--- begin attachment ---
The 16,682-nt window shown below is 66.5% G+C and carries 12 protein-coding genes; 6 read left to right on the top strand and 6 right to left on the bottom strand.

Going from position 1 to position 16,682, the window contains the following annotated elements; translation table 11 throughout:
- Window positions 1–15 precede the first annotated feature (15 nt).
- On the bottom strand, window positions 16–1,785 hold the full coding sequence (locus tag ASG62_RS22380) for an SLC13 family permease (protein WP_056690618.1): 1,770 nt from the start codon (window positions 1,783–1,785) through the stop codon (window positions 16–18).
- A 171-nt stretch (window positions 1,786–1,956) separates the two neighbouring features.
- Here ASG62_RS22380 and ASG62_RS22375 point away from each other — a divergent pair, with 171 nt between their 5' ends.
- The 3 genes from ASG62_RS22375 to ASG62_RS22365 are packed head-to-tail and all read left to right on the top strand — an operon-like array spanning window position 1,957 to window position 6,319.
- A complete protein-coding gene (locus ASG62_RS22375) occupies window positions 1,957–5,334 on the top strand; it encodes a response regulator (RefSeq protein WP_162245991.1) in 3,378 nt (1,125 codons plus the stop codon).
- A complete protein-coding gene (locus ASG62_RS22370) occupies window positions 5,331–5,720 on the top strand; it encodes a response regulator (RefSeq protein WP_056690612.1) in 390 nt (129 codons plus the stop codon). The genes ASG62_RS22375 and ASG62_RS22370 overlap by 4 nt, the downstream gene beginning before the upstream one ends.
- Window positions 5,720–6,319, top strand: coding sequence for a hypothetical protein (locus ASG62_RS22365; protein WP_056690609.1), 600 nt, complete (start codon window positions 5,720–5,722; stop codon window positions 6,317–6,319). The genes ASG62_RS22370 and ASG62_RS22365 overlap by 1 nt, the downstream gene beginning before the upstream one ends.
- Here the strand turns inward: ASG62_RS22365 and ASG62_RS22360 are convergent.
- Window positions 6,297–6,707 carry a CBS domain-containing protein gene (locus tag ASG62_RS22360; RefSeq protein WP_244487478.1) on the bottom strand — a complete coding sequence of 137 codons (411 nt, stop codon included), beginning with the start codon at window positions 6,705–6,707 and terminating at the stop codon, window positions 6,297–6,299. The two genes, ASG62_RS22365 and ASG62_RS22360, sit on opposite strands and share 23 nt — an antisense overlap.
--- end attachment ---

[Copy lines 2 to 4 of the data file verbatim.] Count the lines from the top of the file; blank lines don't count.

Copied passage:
Going from position 1 to position 16,682, the window contains the following annotated elements; translation table 11 throughout:
- Window positions 1–15 precede the first annotated feature (15 nt).
- On the bottom strand, window positions 16–1,785 hold the full coding sequence (locus tag ASG62_RS22380) for an SLC13 family permease (protein WP_056690618.1): 1,770 nt from the start codon (window positions 1,783–1,785) through the stop codon (window positions 16–18).